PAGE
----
“Don’t give them to me,” said The Donald. “Run after the fainting woman and give them to her.”
What disturbed here wasn’t the blatant phoniness of this WWE-style vignette (yeah, yeah, we get it, big-hearted Donald sacrifices a floral arrangement for a victim of low blood pressure). It was the crowd’s willingness, in a heroic collective act of will, to swallow it.
When Trump asked those same credulous fools to cement a solemn, binding oath to vote for him come what may by raising arms, thousands of right hands rose at a slightly more vertical angle than that favoured by the Nazis. That was the moment when following Trump mutated from guilty pleasure into an emetic.
Regardless of what the comedian Louis CK and others suggest, Trump isn’t Adolf Hitler. For one thing, his forensic style – disjointed, staccato, demanding the highest safe dose of Ritalin – lacks an iota of the Führer’s brutal eloquence and hypnotic fluency. For another, Hitler was not a two-bit charlatan with an arrestable-offence spray tan. He had unshakable beliefs. Trump believes in nothing enough to make genocide a central plank of his presidency.
What unnerves about the feverish enthusiasm for Trump’s nasty gibberish is the timing. For all the wage stagnation and income inequality, despite the grinding poverty that still afflicts black people in its major cities, America’s economy is doing all right. Unemployment is low. White people, like those at the Florida rally, do not lack calories. From the girth on view, quite the reverse.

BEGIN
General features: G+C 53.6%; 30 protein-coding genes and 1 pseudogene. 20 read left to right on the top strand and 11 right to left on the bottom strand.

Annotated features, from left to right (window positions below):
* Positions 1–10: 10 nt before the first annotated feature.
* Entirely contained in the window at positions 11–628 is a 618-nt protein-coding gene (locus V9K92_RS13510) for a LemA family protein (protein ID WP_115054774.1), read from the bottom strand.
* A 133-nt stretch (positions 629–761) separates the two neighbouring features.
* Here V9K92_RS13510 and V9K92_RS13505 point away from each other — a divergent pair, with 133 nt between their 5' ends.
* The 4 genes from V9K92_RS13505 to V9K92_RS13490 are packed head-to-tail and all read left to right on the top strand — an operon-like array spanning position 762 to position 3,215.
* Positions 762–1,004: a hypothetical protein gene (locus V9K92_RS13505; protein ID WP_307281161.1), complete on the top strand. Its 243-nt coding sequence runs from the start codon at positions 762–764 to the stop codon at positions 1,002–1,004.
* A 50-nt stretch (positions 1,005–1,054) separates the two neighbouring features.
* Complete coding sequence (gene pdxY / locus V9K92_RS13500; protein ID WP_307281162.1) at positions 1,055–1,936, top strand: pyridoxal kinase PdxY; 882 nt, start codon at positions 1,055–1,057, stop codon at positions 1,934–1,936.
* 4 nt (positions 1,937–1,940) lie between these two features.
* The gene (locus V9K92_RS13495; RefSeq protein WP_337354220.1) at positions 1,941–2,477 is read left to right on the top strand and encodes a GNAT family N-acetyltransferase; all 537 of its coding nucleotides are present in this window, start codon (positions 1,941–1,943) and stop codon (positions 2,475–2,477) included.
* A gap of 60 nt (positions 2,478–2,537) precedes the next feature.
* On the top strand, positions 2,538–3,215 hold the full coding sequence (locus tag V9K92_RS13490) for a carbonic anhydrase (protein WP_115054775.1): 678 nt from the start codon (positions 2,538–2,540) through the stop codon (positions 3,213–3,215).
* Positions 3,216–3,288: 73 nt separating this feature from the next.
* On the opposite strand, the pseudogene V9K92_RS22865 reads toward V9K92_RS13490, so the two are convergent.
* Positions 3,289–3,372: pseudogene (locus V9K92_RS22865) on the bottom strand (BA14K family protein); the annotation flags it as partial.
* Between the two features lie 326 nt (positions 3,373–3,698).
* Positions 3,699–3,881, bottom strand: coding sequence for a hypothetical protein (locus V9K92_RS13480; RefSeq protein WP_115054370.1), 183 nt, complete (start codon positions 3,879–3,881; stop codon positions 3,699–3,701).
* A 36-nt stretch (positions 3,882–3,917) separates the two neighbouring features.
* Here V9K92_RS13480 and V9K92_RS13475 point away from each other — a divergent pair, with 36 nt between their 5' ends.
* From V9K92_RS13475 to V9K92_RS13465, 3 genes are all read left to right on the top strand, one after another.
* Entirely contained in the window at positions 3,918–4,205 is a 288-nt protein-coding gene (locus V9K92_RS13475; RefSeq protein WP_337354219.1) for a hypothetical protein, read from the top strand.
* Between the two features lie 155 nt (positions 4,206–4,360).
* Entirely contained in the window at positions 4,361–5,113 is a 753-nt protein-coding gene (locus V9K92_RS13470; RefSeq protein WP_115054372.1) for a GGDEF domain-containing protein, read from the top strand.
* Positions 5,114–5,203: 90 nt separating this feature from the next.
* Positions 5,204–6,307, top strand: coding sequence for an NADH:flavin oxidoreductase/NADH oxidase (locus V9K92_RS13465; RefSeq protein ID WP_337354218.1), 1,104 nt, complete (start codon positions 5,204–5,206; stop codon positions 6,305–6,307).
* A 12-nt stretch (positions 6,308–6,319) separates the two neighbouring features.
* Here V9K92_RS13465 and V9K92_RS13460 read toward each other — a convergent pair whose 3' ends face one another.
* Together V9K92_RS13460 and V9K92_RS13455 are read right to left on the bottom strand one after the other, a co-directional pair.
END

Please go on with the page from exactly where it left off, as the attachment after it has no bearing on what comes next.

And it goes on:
When white Americans were going hungry, during the dust-bowl depression of the 1930s, they elected an arch liberal, Franklin Roosevelt, as president. Now a minority that is dangerously sizeable, in both meanings of the term, raises arms to as transparent a grifter as Trump. The arc of history is hardly linear, but no one could call this a pleasing trajectory.
And if it’s happening now, at a time of comparative prosperity, what must be the potential for a less incurious, better disciplined, more likable demagogue than Trump if and when the global economy crashes again? What awaits when China’s GDP overtakes America’s, and the false sense of terminal decline cynically fostered by Trump becomes a reality?
Most of us have lived our entire lives in the blithe assumption that democracy is a rock solid certainty for Western powers. Watching those hands rise, hearing whites menacingly booming “USA, USA” at the removal of peaceable black and brown compatriots, that assumption was thrown into smug relief by the distant shudder of a properly dystopian future.
An ancient formula states that: comedy = tragedy + time. This Republican primary season has turned so many verities on their heads, so here perhaps is another. Long after the laughter has faded, when economic conditions better suit the more skilful semi-fascistic rabble-rouser for whom Trump’s candidacy has laid the ground, that old formula may need reversing to: tragedy = comedy + time.Reuse content